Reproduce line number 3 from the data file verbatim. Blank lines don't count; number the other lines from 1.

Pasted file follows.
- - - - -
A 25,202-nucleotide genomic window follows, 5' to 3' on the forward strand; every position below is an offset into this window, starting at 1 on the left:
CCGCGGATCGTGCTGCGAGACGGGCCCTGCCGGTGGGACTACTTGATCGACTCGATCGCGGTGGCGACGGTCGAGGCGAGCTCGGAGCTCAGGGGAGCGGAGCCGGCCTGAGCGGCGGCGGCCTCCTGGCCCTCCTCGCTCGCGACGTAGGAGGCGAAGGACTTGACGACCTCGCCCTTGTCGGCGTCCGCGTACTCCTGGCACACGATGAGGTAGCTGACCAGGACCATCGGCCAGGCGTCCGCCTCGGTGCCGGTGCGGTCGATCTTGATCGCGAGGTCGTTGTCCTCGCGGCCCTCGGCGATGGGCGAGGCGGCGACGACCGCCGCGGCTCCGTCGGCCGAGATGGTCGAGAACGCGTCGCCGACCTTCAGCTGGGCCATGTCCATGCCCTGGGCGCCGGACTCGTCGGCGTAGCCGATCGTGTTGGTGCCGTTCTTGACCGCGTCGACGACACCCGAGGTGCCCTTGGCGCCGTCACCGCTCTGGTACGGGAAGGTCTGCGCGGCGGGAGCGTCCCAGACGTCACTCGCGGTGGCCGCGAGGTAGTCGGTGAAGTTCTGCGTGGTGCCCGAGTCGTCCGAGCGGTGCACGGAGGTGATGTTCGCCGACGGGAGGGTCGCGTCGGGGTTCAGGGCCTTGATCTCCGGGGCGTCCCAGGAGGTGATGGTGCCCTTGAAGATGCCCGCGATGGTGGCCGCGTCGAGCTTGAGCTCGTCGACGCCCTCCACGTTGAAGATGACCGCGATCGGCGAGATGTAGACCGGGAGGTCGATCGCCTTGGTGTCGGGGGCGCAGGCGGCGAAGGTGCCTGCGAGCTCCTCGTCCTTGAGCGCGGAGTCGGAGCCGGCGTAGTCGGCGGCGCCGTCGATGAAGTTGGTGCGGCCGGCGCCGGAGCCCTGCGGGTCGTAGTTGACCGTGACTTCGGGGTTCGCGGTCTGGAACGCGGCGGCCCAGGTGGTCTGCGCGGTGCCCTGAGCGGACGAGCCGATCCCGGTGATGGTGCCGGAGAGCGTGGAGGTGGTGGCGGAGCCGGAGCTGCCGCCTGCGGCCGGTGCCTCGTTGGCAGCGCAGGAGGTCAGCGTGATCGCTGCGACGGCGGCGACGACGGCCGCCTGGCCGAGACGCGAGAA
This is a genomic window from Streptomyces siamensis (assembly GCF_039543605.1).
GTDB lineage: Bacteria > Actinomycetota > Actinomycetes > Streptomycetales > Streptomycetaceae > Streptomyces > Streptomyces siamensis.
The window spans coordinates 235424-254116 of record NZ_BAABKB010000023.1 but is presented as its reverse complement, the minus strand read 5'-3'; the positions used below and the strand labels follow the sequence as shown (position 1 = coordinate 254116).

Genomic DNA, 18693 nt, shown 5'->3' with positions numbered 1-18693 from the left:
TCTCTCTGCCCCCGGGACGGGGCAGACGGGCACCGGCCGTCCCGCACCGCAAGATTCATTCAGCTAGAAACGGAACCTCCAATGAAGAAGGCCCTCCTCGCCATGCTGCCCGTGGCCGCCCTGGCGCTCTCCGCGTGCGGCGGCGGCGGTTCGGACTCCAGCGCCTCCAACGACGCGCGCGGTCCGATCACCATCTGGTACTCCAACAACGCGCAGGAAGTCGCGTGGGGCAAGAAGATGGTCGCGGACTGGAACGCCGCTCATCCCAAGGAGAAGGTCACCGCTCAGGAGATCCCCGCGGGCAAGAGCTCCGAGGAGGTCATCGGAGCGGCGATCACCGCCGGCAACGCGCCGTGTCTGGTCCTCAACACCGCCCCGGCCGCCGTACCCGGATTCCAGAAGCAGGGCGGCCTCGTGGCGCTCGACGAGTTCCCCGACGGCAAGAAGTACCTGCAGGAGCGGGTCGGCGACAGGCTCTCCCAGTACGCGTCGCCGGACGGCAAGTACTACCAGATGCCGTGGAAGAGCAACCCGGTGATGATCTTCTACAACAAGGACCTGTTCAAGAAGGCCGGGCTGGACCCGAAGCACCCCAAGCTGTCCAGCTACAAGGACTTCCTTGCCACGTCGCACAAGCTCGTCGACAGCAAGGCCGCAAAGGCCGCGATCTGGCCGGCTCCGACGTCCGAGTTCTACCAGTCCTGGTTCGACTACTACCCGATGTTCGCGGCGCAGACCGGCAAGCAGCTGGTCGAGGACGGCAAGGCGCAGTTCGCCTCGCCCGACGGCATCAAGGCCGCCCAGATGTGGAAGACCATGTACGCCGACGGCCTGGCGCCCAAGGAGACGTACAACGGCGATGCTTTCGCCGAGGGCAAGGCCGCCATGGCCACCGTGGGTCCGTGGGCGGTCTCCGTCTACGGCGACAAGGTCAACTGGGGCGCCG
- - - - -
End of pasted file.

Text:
This is a genomic window from Streptomyces siamensis (assembly GCF_039543605.1).